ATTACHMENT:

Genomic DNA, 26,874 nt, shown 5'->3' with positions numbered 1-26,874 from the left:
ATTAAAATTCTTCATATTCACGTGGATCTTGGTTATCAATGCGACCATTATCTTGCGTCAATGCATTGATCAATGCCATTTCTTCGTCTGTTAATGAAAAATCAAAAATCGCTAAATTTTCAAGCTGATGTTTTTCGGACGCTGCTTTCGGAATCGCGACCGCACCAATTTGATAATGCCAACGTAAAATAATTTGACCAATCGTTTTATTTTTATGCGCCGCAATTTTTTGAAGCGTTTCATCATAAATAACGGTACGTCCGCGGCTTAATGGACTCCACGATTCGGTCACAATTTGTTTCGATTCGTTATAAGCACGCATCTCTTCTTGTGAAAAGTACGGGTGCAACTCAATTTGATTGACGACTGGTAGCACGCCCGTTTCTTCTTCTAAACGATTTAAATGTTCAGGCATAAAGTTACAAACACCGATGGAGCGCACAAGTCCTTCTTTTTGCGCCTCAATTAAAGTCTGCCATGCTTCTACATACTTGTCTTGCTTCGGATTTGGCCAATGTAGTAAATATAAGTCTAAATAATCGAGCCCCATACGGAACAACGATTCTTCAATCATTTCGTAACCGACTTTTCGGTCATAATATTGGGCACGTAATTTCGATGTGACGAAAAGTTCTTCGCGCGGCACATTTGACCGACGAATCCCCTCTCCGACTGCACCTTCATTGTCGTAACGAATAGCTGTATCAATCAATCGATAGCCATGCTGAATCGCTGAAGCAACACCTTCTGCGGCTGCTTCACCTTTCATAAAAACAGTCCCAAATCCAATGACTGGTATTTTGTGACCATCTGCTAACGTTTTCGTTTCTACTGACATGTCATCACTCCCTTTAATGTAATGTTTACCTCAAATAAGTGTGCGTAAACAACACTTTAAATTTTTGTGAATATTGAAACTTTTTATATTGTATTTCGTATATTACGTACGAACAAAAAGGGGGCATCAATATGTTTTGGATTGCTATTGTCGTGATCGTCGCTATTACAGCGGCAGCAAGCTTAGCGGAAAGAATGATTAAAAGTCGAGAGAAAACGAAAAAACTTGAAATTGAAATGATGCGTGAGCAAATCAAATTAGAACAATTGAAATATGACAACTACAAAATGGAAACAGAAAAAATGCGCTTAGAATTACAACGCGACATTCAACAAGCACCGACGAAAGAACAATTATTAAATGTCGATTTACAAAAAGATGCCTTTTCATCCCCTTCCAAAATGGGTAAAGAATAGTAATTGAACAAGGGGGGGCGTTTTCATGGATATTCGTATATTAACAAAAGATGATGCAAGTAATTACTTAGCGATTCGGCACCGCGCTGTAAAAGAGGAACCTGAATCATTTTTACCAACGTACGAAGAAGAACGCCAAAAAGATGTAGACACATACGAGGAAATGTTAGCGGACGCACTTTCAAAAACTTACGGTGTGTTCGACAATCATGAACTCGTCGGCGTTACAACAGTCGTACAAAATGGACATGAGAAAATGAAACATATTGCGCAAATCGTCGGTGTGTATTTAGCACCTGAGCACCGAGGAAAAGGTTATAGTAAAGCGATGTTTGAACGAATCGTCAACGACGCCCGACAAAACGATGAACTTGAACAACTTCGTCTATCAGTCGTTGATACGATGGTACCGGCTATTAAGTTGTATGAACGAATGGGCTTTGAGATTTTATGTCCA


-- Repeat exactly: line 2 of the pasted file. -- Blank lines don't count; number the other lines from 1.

ATTAAAATTCTTCATATTCACGTGGATCTTGGTTATCAATGCGACCATTATCTTGCGTCAATGCATTGATCAATGCCATTTCTTCGTCTGTTAATGAAAAATCAAAAATCGCTAAATTTTCAAGCTGATGTTTTTCGGACGCTGCTTTCGGAATCGCGACCGCACCAATTTGATAATGCCAACGTAAAATAATTTGACCAATCGTTTTATTTTTATGCGCCGCAATTTTTTGAAGCGTTTCATCATAAATAACGGTACGTCCGCGGCTTAATGGACTCCACGATTCGGTCACAATTTGTTTCGATTCGTTATAAGCACGCATCTCTTCTTGTGAAAAGTACGGGTGCAACTCAATTTGATTGACGACTGGTAGCACGCCCGTTTCTTCTTCTAAACGATTTAAATGTTCAGGCATAAAGTTACAAACACCGATGGAGCGCACAAGTCCTTCTTTTTGCGCCTCAATTAAAGTCTGCCATGCTTCTACATACTTGTCTTGCTTCGGATTTGGCCAATGTAGTAAATATAAGTCTAAATAATCGAGCCCCATACGGAACAACGATTCTTCAATCATTTCGTAACCGACTTTTCGGTCATAATATTGGGCACGTAATTTCGATGTGACGAAAAGTTCTTCGCGCGGCACATTTGACCGACGAATCCCCTCTCCGACTGCACCTTCATTGTCGTAACGAATAGCTGTATCAATCAATCGATAGCCATGCTGAATCGCTGAAGCAACACCTTCTGCGGCTGCTTCACCTTTCATAAAAACAGTCCCAAATCCAATGACTGGTATTTTGTGACCATCTGCTAACGTTTTCGTTTCTACTGACATGTCATCACTCCCTTTAATGTAATGTTTACCTCAAATAAGTGTGCGTAAACAACACTTTAAATTTTTGTGAATATTGAAACTTTTTATATTGTATTTCGTATATTACGTACGAACAAAAAGGGGGCATCAATATGTTTTGGATTGCTATTGTCGTGATCGTCGCTATTACAGCGGCAGCAAGCTTAGCGGAAAGAATGATTAAAAGTCGAGAGAAAACGAAAAAACTTGAAATTGAAATGATGCGTGAGCAAATCAAATTAGAACAATTGAAATATGACAACTACAAAATGGAAACAGAAAAAATGCGCTTAGAATTACAACGCGACATTCAACAAGCACCGACGAAAGAACAATTATTAAATGTCGATTTACAAAAAGATGCCTTTTCATCCCCTTCCAAAATGGGTAAAGAATAGTAATTGAACAAGGGGGGGCGTTTTCATGGATATTCGTATATTAACAAAAGATGATGCAAGTAATTACTTAGCGATTCGGCACCGCGCTGTAAAAGAGGAACCTGAATCATTTTTACCAACGTACGAAGAAGAACGCCAAAAAGATGTAGACACATACGAGGAAATGTTAGCGGACGCACTTTCAAAAACTTACGGTGTGTTCGACAATCATGAACTCGTCGGCGTTACAACAGTCGTACAAAATGGACATGAGAAAATGAAACATATTGCGCAAATCGTCGGTGTGTATTTAGCACCTGAGCACCGAGGAAAAGGTTATAGTAAAGCGATGTTTGAACGAATCGTCAACGACGCCCGACAAAACGATGAACTTGAACAACTTCGTCTATCAGTCGTTGATACGATGGTACCGGCTATTAAGTTGTATGAACGAATGGGCTTTGAGATTTTATGTCCA